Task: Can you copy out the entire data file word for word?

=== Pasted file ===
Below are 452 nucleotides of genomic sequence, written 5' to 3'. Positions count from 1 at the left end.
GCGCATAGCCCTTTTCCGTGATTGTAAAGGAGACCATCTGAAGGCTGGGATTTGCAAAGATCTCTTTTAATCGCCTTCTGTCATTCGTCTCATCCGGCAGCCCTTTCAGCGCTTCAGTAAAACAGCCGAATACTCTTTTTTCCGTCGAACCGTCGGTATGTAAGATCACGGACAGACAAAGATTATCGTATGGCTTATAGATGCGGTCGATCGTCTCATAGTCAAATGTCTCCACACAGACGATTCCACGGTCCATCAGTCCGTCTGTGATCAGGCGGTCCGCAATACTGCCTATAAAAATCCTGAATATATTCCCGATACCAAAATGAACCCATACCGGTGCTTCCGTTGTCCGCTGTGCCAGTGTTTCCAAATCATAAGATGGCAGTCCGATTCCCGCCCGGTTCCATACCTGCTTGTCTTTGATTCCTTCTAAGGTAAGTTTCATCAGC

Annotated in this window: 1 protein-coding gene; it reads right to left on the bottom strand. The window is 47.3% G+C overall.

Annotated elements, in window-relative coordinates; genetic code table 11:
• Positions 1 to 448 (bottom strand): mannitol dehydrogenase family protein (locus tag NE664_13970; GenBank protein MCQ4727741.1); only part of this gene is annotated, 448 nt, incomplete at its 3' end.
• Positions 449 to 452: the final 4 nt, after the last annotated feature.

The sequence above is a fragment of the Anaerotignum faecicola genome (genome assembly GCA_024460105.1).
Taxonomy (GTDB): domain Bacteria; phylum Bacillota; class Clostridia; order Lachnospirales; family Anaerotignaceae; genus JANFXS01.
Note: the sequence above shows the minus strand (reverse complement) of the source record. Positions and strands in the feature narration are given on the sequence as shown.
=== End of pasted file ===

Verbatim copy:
Below are 452 nucleotides of genomic sequence, written 5' to 3'. Positions count from 1 at the left end.
GCGCATAGCCCTTTTCCGTGATTGTAAAGGAGACCATCTGAAGGCTGGGATTTGCAAAGATCTCTTTTAATCGCCTTCTGTCATTCGTCTCATCCGGCAGCCCTTTCAGCGCTTCAGTAAAACAGCCGAATACTCTTTTTTCCGTCGAACCGTCGGTATGTAAGATCACGGACAGACAAAGATTATCGTATGGCTTATAGATGCGGTCGATCGTCTCATAGTCAAATGTCTCCACACAGACGATTCCACGGTCCATCAGTCCGTCTGTGATCAGGCGGTCCGCAATACTGCCTATAAAAATCCTGAATATATTCCCGATACCAAAATGAACCCATACCGGTGCTTCCGTTGTCCGCTGTGCCAGTGTTTCCAAATCATAAGATGGCAGTCCGATTCCCGCCCGGTTCCATACCTGCTTGTCTTTGATTCCTTCTAAGGTAAGTTTCATCAGC

Annotated in this window: 1 protein-coding gene; it reads right to left on the bottom strand. The window is 47.3% G+C overall.

Annotated elements, in window-relative coordinates; genetic code table 11:
• Positions 1 to 448 (bottom strand): mannitol dehydrogenase family protein (locus tag NE664_13970; GenBank protein MCQ4727741.1); only part of this gene is annotated, 448 nt, incomplete at its 3' end.
• Positions 449 to 452: the final 4 nt, after the last annotated feature.

The sequence above is a fragment of the Anaerotignum faecicola genome (genome assembly GCA_024460105.1).
Taxonomy (GTDB): domain Bacteria; phylum Bacillota; class Clostridia; order Lachnospirales; family Anaerotignaceae; genus JANFXS01.
Note: the sequence above shows the minus strand (reverse complement) of the source record. Positions and strands in the feature narration are given on the sequence as shown.